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The Pinecone is set in the village of Wreay, near Carlisle, where a masterpiece in Victorian architecture stands - the strangest and most magical church in England. This vivid, original book tells the story of its builder, Sarah Losh, strong-willed and passionate, an architect and an intellectual who dumbfounded critics with her genius and originality. Born into an old Cumbrian family, heiress to an industrial fortune, Sarah combined a zest for progress with a love of the past. The church is Losh's masterpiece, richly decorated with symbolic carvings there are images of ammonites, scarabs and poppies, and everywhere there are pinecones, her signature in stone. The church is a dramatic rendering of the power of myth and the great natural cycles of life and death and rebirth. The Pinecone is also the story of Sarah's radical family, friends of Wordsworth and Coleridge; of the love between sisters and the life of a village; of the struggle of the weavers, the coming of the railways, the findings of geology and the fate of a young northern soldier in the Afghan war. Above all, though, it is about the joy of making and the skill of local, unsung craftsmen. Award-winning Jenny Uglow (author of The Lunar Men, Nature's Engraver and In These Times) crafts this moving story of a beautiful and ornate church, a pioneering and imaginative woman, and the changing life of a small northern village in the face of the Industrial Revolution.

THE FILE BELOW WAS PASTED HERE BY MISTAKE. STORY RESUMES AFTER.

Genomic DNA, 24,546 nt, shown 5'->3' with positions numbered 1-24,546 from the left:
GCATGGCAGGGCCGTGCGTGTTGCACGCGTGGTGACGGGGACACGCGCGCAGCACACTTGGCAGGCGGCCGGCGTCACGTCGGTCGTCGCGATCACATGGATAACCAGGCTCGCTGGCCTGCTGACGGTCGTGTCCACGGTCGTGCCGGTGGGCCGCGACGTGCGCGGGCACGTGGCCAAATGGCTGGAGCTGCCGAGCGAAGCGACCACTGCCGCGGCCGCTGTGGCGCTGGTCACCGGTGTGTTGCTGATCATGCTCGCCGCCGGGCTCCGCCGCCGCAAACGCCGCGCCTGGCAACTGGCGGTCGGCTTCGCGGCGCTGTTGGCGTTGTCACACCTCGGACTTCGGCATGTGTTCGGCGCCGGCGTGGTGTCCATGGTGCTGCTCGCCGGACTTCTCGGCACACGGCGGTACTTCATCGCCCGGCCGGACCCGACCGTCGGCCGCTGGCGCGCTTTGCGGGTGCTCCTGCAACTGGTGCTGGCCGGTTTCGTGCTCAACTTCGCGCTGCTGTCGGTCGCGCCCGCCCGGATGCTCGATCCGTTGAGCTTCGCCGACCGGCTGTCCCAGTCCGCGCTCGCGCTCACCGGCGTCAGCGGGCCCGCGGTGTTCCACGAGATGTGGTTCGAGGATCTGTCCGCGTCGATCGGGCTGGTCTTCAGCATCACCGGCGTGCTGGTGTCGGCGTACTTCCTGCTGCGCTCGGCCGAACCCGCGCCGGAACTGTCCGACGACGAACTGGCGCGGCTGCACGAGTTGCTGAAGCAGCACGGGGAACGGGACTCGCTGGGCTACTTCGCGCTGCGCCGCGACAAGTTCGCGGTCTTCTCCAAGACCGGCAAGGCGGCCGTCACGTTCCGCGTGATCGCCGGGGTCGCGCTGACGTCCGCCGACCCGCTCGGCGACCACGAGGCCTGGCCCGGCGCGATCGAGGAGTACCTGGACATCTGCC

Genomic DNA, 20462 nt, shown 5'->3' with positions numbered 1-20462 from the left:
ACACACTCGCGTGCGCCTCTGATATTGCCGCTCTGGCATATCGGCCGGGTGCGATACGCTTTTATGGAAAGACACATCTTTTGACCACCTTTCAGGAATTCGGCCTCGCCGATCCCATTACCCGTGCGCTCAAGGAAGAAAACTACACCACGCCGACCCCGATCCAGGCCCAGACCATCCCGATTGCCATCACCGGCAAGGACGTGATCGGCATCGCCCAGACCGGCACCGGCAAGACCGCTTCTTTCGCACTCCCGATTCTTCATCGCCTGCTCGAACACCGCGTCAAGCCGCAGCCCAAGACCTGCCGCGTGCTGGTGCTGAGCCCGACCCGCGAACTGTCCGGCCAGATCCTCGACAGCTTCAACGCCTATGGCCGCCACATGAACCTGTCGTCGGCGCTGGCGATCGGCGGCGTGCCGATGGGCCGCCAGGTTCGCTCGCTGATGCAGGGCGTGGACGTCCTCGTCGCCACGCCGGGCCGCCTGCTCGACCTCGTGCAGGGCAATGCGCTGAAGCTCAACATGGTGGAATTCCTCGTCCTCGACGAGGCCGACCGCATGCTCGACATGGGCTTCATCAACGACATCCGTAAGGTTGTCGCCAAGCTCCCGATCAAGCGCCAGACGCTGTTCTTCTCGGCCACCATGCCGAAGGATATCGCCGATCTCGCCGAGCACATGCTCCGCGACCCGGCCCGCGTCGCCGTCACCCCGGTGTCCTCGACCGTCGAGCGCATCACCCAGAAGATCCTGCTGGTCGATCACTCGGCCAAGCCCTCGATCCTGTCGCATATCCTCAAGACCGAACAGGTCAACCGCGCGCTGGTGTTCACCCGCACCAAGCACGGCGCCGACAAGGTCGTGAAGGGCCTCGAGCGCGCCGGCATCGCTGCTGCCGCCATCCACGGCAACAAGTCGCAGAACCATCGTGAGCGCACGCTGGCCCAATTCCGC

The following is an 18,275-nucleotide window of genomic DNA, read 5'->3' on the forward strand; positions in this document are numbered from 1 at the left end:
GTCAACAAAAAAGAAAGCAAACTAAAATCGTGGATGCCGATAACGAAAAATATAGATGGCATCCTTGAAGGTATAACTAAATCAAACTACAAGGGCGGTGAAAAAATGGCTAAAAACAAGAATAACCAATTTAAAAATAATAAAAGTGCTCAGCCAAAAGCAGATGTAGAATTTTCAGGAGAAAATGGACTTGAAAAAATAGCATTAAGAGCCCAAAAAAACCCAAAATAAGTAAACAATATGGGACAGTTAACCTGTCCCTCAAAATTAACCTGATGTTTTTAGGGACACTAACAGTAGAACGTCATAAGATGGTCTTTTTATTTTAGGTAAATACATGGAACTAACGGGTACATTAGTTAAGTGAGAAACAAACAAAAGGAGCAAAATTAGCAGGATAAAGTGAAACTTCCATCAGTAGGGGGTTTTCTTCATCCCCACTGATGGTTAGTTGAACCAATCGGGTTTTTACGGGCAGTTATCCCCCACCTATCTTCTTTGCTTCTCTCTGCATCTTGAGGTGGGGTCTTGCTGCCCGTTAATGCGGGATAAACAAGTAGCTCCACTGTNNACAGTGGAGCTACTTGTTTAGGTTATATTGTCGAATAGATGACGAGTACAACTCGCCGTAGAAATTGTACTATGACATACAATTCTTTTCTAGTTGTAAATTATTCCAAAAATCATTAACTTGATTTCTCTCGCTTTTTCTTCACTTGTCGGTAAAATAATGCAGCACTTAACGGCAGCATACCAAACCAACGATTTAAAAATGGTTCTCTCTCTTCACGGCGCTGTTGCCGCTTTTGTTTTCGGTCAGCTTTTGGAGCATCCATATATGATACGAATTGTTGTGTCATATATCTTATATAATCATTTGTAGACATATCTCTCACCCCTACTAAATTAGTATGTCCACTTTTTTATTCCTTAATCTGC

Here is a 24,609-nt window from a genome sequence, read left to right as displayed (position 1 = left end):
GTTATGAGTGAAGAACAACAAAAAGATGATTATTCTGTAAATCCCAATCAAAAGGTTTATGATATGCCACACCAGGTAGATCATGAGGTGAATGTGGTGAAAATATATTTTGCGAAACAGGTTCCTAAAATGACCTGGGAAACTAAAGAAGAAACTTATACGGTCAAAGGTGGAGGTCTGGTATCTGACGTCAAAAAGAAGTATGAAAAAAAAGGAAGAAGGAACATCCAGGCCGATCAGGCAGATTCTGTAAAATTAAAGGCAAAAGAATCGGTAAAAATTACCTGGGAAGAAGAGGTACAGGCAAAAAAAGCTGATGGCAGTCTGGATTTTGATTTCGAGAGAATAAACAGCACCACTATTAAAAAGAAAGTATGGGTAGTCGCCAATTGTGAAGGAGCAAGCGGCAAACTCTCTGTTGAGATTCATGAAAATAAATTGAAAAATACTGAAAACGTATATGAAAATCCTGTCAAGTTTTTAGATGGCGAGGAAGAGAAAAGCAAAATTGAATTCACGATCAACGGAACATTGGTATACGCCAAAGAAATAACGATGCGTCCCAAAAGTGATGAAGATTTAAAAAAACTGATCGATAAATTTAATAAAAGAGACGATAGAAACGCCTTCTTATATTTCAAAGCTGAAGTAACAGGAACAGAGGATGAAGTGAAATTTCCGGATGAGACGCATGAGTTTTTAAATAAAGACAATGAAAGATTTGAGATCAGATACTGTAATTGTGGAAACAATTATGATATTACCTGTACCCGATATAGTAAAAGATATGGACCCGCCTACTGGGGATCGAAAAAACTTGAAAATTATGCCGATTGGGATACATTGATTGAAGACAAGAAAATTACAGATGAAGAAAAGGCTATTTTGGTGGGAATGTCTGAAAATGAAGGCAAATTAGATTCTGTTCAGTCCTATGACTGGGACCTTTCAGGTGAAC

|Publication date:||5th September 2013|
|Publisher:||Faber & Faber|
|Format:||Paperback / softback|
|Categories:||Modern history to 20th century: c 1700 to c 1900, Religious buildings,|
Jenny Uglow grew up in Cumbria and now works in publishing. Her books include prize-winning biographies of Elizabeth Gaskell and William Hogarth. The Lunar Men, published in 2002, was described by Richard Holmes as 'an extraordinarily gripping account', while Nature's Engraver: A Life of Thomas Bewick, won the National Arts Writers Award for 2007 and A Gambling Man: Charles II and the Restoration was shortlisted for the 2010 Samuel Johnson Prize. Her most recent book In These Times, a comprehensive history of the home front during the Napoleonic Wars, was described as 'a remarkable book written by an award-winning historian at the peak ...More About Jenny Uglow